[I saw Mary Lou Williams quoted once saying Monk’s original changes were much simpler. My guess is that
    | Eb– Eb–/D Eb–/Db / | Co / Ab–7 Db7 | Eb–6 ~
    comes from
    | Eb– / Gb6/Db (resp. Eb–7/Db) / | B7 / Bb7 / | Eb– ~
    But that is just a speculation to be verified maybe in the Library of Congress’ copyright department? DC anyone?]

  12. #86

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    Quote Originally Posted by Reg
    Muddy
    While I found it Monk-ish LOL you dissapoint me a little. I was expecting something like “G7 is a dominant borrowed from C harmonic minor which is the relative minor key of Eb major which is the parallel major key of Eb minor” LOL.

  13. #87

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    Quote Originally Posted by Bop Head
    I saw Mary Lou Williams quoted once saying Monk’s original changes were much simpler. My guess is that
    | Eb– Eb–/D Eb–/Db / | Co / Ab–7 Db7 | Eb–6 ~
    comes from
    | Eb– / Gb6/Db (resp. Eb–7/Db) / | B7 / Bb7 / | Eb– ~
    But that is just a speculation to be verified maybe in the Library of Congress’ copyright department? DC anyone?]
    Here's a possible answer - the first recording of Monk playing 'Round Midnight posted earlier this week by Loren Schoenberg. It's a private solo piano performance from 1944 and predates the recording that same year by Cootie Williams and his Orchestra. The descending chromatic movement in the bass seems to have been there right from the start but as Monk supposedly wrote the tune many years before it was recorded, we may never really know:


  14. #88

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    Quote Originally Posted by PMB
    Here's a possible answer - the first recording of Monk playing 'Round Midnight posted earlier this week by Loren Schoenberg. It's a private solo piano performance from 1944 and predates the recording that same year by Cootie Williams and his Orchestra. The descending chromatic movement in the bass seems to have been there right from the start but as Monk supposedly wrote the tune many years before it was recorded, we may never really know:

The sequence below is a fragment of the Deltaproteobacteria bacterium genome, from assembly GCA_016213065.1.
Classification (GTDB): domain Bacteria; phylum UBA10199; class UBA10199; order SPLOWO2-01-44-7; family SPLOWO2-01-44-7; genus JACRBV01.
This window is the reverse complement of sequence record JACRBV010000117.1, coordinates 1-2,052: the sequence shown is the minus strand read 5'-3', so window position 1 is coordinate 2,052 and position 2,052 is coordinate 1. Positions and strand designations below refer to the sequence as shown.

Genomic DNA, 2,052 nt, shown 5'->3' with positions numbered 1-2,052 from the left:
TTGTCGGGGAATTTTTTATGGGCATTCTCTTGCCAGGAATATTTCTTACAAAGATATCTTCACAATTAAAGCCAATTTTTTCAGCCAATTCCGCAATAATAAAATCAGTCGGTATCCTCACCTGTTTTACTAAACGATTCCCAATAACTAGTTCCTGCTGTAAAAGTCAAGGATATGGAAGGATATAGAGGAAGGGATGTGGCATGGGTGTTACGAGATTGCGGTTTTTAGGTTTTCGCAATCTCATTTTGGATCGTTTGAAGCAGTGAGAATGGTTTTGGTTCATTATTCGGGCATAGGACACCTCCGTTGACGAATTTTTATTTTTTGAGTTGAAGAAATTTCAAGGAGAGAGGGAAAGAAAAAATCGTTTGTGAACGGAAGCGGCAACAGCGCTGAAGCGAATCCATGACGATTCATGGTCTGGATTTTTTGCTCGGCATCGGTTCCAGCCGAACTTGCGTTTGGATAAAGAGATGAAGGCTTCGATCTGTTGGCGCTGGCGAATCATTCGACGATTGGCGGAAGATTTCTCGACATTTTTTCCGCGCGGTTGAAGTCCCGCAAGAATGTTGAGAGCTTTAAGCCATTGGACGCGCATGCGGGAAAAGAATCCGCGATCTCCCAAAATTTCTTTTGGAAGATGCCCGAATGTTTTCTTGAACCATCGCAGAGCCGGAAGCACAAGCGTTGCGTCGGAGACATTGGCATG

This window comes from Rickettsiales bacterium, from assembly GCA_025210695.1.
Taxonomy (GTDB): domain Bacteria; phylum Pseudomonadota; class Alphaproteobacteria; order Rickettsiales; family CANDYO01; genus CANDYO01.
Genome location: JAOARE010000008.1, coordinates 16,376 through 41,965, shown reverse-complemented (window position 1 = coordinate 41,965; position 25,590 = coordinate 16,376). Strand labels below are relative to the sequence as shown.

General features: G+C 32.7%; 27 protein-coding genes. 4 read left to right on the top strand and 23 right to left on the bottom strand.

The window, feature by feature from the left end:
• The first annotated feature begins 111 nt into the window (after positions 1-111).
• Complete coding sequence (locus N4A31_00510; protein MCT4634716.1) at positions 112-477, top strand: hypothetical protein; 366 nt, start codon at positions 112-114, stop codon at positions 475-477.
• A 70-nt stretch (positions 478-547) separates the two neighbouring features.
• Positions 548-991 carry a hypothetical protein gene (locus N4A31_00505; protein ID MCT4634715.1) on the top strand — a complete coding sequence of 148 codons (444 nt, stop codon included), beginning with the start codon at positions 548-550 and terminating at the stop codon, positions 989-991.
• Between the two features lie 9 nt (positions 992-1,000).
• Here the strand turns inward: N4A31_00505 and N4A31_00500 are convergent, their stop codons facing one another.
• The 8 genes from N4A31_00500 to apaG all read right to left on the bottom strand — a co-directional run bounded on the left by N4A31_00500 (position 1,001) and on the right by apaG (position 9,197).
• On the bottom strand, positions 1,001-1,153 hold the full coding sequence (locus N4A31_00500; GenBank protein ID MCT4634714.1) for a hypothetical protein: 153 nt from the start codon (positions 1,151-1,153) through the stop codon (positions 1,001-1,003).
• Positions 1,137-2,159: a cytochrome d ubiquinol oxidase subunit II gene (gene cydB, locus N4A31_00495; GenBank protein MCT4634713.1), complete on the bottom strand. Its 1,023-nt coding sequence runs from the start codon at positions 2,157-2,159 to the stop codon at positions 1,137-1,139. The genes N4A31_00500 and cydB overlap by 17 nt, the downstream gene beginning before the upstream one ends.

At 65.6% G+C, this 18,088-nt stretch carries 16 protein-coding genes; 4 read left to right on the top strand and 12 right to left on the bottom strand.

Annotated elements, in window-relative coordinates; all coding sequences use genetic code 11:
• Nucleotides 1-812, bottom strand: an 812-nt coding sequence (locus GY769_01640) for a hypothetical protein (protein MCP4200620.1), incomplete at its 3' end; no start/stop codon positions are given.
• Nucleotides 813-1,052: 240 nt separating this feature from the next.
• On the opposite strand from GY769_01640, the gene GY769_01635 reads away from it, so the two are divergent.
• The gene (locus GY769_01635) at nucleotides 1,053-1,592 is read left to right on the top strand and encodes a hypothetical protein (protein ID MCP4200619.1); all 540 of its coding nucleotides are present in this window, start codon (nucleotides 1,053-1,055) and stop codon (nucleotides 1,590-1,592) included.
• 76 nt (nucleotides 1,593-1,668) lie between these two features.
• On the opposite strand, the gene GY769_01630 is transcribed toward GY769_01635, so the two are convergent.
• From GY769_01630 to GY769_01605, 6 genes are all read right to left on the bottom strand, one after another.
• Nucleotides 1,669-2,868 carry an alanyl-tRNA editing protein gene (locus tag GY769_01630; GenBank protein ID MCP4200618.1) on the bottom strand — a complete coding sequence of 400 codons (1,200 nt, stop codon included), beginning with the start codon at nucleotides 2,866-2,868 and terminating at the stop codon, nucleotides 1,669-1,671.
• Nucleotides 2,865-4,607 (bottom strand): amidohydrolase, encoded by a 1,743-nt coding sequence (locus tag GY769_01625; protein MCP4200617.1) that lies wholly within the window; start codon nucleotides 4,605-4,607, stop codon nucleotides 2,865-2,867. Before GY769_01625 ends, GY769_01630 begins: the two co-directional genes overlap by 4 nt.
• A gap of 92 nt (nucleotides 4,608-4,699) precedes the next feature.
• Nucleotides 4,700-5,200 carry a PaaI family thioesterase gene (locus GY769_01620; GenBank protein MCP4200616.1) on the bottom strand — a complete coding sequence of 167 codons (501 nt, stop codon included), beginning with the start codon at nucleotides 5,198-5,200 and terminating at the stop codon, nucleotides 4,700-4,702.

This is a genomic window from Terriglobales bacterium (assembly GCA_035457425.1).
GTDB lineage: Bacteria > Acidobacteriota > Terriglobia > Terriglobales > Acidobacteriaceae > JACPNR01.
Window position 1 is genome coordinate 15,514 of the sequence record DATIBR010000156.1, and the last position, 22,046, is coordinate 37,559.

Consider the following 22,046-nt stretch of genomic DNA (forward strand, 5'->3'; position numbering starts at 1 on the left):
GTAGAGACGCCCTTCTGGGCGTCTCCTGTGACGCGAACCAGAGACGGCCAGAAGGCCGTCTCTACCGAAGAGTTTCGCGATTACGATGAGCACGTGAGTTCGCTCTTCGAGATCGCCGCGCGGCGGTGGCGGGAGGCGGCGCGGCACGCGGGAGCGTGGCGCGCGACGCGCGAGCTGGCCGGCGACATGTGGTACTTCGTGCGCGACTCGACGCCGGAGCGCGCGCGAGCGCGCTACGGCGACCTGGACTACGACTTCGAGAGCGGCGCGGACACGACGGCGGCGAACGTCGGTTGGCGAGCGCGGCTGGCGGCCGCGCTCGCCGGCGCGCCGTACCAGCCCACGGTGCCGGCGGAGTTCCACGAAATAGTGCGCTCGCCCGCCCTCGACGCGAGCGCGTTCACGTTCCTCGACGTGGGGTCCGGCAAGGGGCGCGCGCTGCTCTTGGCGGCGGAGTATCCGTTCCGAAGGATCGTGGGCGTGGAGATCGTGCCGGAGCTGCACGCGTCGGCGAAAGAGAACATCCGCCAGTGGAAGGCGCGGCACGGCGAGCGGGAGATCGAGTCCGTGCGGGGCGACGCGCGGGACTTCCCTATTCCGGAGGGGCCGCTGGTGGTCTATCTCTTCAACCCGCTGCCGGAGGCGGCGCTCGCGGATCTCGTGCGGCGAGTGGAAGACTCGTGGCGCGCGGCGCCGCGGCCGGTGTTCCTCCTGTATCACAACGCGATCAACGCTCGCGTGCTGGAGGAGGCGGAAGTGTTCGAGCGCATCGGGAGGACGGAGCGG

Wow, that is great, thanks a lot for that. I know the Cootie Williams version and the Dizzy version and Monk’s first recording on Blue Note but that one is great news.

  15. #89

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    Whole tone stuff with chromatic passing chords

    Let’s say you have a Bb7/b5

    6 x 6 7 x x

    x 7 6 7 x x

    play

    x x 6 7 7 6

    x x 7 6 6 7

    x x 6 5 5 6

    x x 5 6 6 5

    x x 4 5 5 4

    x x 5 4 4 5

    x x 4 3 3 4

    x x 3 4 4 3

    x x 2 3 3 2

    (you could start anywhere on an “on”-chord and go down — or up — ad infinitum resp. until you reach an end of the neck)

  16. #90

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    A method for exploring quartal chords

    There are families of quartal forms, but for this example I will just use one of them that is formed like this:

    x f f f f+1 x

    Using C major we may harmonize this chord using the B string voice

    x0001x
    x2223x
    x4445x
    x5556x
    x7778x
    x99910x
    x11111112x
    x12121213x

    same thing here showing the C scale on the B string

    x000Cx
    x222Dx
    x444Ex
    x555Fx
    x777Gx
    x999Ax
    x111111Bx
    x121212Cx

    How do these relate (sound like, support, or substitute) with the C major chord? Try them out, and where there may be question about the sound, check it more closely by playing two notes per string (where possible) using the notes from the C major, and the upper (or lower) from the quartal, like this: